The Daedalus Quartet has won plaudits for its adventurous exploration of contemporary music, most notably the compositions of Elliott Carter, George Perle, György Kurtág and György Ligeti. Among the works the ensemble has premiered is David Horne’s Flight from the Labyrinth, commissioned for the quartet by the Caramoor Festival; Fred Lerdahl’s Third String Quartet, commissioned by Chamber Music America; and Lawrence Dillion’s String Quartet No. 4, commissioned by the Thomas S. Kenan Institute for the Arts. The 2010–11 season featured the premiere of Richard Wernick’s String Quartet No. 8, commissioned for the Daedalus Quartet by the Bay Shore Schools Arts Education Fund and the Islip Arts Council. Daedalus premiered a new quartet from Joan Tower, commissioned for them by Chamber Music Monterey Bay, in April 2012. The quartet has also collaborated with some of the world’s finest instrumentalists: these include pianists Marc-André Hamelin, Simone Dinnerstein, Awadagin Pratt, Joyce Yang, and Benjamin Hochman; clarinetists Paquito D’Rivera, David Shifrin, and Alexander Fiterstein; and violists Roger Tapping and Donald Weilerstein.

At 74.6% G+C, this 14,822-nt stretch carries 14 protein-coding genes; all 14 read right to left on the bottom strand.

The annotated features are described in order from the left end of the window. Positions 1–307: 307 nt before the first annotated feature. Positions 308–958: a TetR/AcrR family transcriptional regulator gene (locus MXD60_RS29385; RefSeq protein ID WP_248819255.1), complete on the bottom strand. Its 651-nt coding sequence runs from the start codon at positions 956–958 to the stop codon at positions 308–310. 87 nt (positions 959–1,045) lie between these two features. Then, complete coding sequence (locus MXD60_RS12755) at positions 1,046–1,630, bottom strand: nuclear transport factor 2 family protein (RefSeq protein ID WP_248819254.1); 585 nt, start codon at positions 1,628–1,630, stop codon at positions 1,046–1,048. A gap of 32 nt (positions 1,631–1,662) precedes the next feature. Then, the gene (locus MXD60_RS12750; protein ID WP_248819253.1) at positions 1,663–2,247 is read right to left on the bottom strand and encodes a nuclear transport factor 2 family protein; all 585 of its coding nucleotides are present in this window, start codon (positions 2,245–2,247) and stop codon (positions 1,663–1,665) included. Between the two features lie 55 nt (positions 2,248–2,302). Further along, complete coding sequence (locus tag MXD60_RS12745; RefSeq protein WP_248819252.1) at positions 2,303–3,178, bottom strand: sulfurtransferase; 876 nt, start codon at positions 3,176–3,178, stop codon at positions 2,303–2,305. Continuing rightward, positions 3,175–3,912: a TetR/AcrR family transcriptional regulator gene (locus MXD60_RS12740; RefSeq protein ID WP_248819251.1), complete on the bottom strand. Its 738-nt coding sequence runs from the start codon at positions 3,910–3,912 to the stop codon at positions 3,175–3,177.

To date the Daedalus has forged associations with some of America’s leading classical music and educational institutions: Carnegie Hall, through its European Concert Hall Organization (ECHO) Rising Stars program; and Lincoln Center, which appointed the Daedalus Quartet as the Chamber

Music Society Two quartet for 2005-07. The Daedalus Quartet has been Columbia University’s Quartet-in-Residence since 2005, and has served as quartet-in-residence at the University of Pennsylvania since 2006. In 2007, the quartet was awarded Lincoln Center’s Martin E. Segal Award. The quartet won Chamber Music America’s Guarneri String Quartet Award, which funded a three-year residency in Suffolk County, Long Island, from 2007–10.